Effect of hygiene promotion on the risk of reinfection rate of intestinal parasites in children in rural Uzbekistan.

Printer-friendly version
TitleEffect of hygiene promotion on the risk of reinfection rate of intestinal parasites in children in rural Uzbekistan.
Publication TypeJournal Article
AuthorsGungoren B, Latipov R, Regallet G, Musabaev E
Abbrev. JournalTrans. R. Soc. Trop. Med. Hyg.
JournalTransactions of the Royal Society of Tropical Medicine and Hygiene
Year of Publication2007
Volume101
Issue6
Pagination564-9
Publication Languageeng
KeywordsAdolescent, Child, Child, Preschool, Female, Health Promotion, Humans, Hygiene, Intestinal Diseases, Parasitic, Male, Prevalence, Prospective Studies, Rural Population, Secondary Prevention, Uzbekistan
Abstract

A controlled prospective cohort study was designed to assess the effectiveness of hygiene promotion on the risk of reinfection by intestinal parasites in children in 276 rural Uzbek households over a 1-year period. The study included three groups: seasonality (no medicine, no hygiene promotion activity), treatment (medicine provided, no hygiene promotion activity) and hygiene promotion (medicine provided and hygiene promotion activity). The Participatory Hygiene and Sanitation Transformation methodology was utilized as the key tool in hygiene promotion activities. Three hygiene behaviors were targeted: hand washing with soap, safe feces disposal and boiling drinking water. On average, more than 80% of all children tested were infected with Enterobius vermicularis, Hymenolepis nana, Ascaris lumbricoides, Giardia lamblia or Entamoeba coli. There were statistically significant differences between the three groups for the risk of reinfection rate: the risk of reinfection by parasites was 30% lower in the hygiene promotion group than in the treatment group and 37% lower than in the seasonality group. If properly designed and carried out, hygiene promotion is an effective tool in reducing the risk of intestinal parasite reinfection in children, thus improving children's health in rural communities.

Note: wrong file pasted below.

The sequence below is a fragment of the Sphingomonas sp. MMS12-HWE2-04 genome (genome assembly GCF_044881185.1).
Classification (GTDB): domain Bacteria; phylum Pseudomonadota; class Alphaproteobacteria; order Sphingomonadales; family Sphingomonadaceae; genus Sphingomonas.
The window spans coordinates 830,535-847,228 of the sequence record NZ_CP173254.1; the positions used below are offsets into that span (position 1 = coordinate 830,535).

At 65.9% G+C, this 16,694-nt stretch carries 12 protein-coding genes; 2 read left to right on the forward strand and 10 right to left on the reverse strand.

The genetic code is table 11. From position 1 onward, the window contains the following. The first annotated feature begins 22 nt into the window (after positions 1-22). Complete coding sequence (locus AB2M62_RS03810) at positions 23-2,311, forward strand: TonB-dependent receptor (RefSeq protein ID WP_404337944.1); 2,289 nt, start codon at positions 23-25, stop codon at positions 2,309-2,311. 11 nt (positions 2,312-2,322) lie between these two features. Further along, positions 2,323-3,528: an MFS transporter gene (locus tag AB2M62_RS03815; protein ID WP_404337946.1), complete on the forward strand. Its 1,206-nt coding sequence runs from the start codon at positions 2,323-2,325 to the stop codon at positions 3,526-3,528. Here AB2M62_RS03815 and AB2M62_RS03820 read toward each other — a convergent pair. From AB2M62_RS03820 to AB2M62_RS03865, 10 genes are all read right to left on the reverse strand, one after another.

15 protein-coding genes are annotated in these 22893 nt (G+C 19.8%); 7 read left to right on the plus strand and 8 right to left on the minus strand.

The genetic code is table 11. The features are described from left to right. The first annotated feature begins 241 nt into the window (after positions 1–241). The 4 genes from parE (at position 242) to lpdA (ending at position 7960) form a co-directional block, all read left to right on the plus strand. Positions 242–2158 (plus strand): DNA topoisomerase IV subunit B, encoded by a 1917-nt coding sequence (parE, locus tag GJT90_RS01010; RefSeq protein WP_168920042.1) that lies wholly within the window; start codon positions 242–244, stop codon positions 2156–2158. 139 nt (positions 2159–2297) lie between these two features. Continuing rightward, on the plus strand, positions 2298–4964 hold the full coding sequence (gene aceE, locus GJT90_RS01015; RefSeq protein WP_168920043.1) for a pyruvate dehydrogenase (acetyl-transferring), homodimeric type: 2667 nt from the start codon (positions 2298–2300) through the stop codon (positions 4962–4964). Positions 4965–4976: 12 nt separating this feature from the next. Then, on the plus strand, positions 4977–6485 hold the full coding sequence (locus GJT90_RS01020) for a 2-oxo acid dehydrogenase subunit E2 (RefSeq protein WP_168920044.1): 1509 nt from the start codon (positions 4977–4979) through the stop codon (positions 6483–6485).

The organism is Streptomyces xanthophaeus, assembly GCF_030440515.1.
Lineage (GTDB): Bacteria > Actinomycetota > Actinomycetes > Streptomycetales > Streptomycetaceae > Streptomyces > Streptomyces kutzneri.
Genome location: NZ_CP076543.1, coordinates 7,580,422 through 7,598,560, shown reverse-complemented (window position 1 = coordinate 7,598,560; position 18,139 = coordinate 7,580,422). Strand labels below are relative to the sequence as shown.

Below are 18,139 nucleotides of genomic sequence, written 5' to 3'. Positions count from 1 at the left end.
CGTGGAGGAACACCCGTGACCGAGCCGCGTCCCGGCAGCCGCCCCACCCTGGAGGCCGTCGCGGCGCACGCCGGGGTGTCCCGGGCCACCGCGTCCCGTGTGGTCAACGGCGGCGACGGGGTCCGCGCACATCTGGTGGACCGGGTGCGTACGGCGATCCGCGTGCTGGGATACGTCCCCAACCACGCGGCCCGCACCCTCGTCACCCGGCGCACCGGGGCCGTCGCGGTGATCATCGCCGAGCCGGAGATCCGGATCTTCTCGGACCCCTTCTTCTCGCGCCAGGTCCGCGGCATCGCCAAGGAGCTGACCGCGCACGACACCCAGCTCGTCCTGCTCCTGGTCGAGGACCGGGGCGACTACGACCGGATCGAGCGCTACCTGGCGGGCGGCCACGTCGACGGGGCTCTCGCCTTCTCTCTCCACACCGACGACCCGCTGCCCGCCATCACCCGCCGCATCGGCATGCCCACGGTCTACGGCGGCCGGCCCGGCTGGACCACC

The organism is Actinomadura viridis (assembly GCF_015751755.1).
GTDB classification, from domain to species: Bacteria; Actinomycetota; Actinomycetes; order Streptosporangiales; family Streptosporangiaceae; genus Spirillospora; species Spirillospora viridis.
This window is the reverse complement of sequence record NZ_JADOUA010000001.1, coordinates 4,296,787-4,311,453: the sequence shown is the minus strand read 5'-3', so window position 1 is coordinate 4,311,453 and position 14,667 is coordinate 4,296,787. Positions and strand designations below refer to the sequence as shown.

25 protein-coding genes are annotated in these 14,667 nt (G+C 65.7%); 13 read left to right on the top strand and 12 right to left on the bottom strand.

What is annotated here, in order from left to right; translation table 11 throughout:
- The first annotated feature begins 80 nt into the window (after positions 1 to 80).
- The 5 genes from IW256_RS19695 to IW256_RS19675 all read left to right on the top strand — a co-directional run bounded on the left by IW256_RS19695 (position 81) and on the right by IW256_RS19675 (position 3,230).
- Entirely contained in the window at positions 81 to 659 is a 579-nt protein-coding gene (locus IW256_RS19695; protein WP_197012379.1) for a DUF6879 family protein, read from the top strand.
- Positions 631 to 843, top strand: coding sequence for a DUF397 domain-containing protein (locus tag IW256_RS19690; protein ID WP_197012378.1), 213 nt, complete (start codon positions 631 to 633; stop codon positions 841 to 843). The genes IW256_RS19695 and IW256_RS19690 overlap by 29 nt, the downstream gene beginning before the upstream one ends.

PubMed URL

http://www.ncbi.nlm.nih.gov/pubmed/17418321?dopt=Abstract

DOI10.1016/j.trstmh.2007.02.011